Really? Bullied for Loving Books

A commentary on the nature of bullies.

I’m back! I hurt my finger last weekend, so I was unable to type a post. Now that it is better, I can finally write another post.

From: growinghealthychurches.com/

I am beginning to think there are a lot of wounded and hurting people on our planet, and as I’ve said before in other posts, bullies are hurting people who hurt people.  As the adage says, “hurting people, hurt people.”

American author, Joel Osteen, in his book, Your Best Life Now: 7 Steps to Living at Your Full Potential says:

“Keep in mind, hurting people often hurt other people as a result of their own pain. If somebody is rude and inconsiderate, you can almost be certain that they have some unresolved issues inside. They have some major problems, anger, resentment, or some heartache they are trying to cope with or overcome. The last thing they need is for you to make matters worse by responding angrily.”

Joel is absolutely right.  It amazes me who hurting people will target as a result of their own pain. This week a saw a CTV news article titled, 13-year-old, bullied for his love of books. The story is about Callum Manning, a 13-year-old from South Shields, England who set up an Instagram page called Cal’s Book Account where he posts book recommendations. Callum loves reading, and as a teacher I spent a career trying to encourage reading. When his 13-year-old’s classmates from his new school found out about the Callum’s account, they created a WhatsApp group to bully the teenager, leaving him in tears.

Really, being bullied because you love books, and because you want to share your love of books with others is shameful.  Teachers, and parents as well, should be doing everything they can to encourage young people to read.  The article The Benefits of Reading, lists several reasons why reading is such an important leisure activity. Students who are avid readers are dream students to us teachers.

I’ve tried to imagine why someone would bully a kid who is a passionate reader. The only reason I can come up with is jealousy. Cambridge Dictionary defines jealously as, “a feeling of unhappiness and anger because someone has something or someone that you want.” The bullies who bully Callum must be jealous because he loves books and maybe there is a part of them that wants to as well. That is what makes sense to me. If you think there is another reason, please tell me in the comment section below.

Callum’s sister posted a picture of Callum’s Instagram account on Twitter and wrote: “Can’t believe how awful kids are. My little brother [has] made an Instagram reviewing and talking about books and kids in his new school have seen it and have created a group chat calling him a creep, slagging him off about it and added him to it so he could see.” Her tweet has gained more than 180,000 likes and Callum’s Instagram account now has more than 225,000 followers – plus support from high profile authors. That is amazing! As is often said, “Every cloud has a silver lining,” or as Nelson M. Lubao would say it, “Every negative…Has a positive side…”  That tells me there are way more compassionate people in this world then bullies. We tend to only hear about the bullies, because that is what captivates the attention in the media.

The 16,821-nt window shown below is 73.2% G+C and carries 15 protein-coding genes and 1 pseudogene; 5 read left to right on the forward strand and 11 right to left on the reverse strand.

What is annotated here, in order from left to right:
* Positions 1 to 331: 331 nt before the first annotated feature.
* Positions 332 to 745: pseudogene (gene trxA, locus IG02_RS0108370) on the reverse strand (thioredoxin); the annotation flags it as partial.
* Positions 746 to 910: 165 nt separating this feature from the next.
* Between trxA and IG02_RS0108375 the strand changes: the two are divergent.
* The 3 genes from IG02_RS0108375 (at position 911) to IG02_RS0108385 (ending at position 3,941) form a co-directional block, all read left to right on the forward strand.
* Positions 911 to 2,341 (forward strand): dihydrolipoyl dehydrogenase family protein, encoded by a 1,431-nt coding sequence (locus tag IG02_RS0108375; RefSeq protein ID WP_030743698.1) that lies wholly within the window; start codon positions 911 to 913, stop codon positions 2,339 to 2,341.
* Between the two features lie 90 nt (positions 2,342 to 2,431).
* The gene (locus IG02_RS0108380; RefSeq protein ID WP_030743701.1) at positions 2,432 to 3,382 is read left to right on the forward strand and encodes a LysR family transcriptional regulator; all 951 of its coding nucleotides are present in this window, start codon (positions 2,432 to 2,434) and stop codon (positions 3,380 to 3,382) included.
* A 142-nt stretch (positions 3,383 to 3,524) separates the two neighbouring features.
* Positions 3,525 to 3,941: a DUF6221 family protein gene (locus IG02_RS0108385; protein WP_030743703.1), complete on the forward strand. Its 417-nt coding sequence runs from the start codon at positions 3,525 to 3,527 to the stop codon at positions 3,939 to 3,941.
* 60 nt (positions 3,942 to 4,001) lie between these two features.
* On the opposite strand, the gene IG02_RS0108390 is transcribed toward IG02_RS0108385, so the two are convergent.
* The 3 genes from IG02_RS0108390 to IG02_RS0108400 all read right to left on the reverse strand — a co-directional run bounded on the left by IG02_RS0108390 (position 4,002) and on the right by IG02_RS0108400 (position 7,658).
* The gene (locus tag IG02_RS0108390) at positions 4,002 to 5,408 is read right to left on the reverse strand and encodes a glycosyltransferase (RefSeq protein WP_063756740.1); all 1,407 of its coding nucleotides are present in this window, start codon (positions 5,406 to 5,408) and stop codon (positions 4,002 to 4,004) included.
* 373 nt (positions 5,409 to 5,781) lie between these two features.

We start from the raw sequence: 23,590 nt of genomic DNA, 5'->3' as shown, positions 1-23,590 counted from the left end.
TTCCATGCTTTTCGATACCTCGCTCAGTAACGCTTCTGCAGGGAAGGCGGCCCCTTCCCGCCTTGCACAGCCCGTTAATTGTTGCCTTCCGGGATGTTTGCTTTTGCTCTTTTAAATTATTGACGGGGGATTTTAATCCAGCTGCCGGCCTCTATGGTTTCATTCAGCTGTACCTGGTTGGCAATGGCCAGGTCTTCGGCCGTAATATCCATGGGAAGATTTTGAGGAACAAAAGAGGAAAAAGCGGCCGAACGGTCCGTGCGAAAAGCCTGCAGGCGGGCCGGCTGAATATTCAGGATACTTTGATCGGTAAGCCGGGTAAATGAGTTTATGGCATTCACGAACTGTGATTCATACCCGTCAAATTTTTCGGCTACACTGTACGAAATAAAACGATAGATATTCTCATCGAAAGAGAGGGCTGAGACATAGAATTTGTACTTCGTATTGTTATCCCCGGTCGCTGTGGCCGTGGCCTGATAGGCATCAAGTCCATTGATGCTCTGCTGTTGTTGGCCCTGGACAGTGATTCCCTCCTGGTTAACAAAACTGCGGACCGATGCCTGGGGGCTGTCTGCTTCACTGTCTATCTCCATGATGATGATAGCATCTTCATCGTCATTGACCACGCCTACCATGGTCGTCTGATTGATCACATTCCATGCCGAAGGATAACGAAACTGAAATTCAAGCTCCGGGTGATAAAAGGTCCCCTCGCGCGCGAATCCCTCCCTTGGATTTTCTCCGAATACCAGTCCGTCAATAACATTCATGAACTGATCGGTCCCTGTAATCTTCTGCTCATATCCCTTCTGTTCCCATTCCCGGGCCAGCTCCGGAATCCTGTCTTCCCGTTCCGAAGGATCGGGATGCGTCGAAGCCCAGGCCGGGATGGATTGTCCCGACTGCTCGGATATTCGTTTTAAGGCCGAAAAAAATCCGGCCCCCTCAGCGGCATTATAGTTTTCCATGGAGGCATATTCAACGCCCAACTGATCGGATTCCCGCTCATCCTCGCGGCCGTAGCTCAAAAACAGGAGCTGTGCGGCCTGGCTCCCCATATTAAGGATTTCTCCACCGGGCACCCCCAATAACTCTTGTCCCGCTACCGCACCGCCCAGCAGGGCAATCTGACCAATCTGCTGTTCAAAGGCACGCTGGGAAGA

I’ve said many times now in previous posts, there is a very simple solution to bullying, and that is following the Golden Rule which says, “Do unto others as you would have them do unto you,” and it’s true.  Having said that, telling hurting people to follow the golden rule will not change their behaviour. Hurting people feel better when they take their pain out on others, so you have to remove the pain first.

I came across another adage, “Healed People Heal People.” We have to accept people where they are. That is not easy. A bully is a hurt person, so the first step is to accept that. The second step, in my view, is to help them heal. That might be as simple as listening to their story of pain. Maybe the bully feels unheard. Some will require professional help, so directing a hurt person to a healer might be a way to help.  The bottom line is, I believe kindness, compassion and love can heal. The Dalai Lama says, “We can live without religion. We cannot live without human compassion”.

The National Institute for the Clinical Application of Behavioral Medicine has an article entitled, How Effective are Compassion-Oriented Interventions in Clinical Settings? The article states:

research is beginning to provide evidence of just how critical compassion is to healing – even some of the most challenging disorders.

So, instead of condemning those who bully—even though that is our first instinct—try having compassion for them. After all, they are hurting and require healing.

As Aesop says, “No act of kindness, no matter how small, is ever wasted,” and as Augie says at the end of the movie Wonder—a movie about bullying—says, “Be kind. Everyone is fighting a hard battle.”

Author: Sommer season all year

I am a retired school teacher. I taught high school for 35 years.

3 thoughts on “Really? Bullied for Loving Books”

  1. Social media exposes us to the extremes of humanity. At one extreme the bullies have the floor and at the other end we have the compassionate giving support to the wounded. Fortunately in this instance, we see the strength of the compassionate providing us all with hope. As a world we so need to focus on the compassion that exists, a way more than the negative aspects that mainstream media knows is lucrative for selling papers and glueing listeners to their devices.

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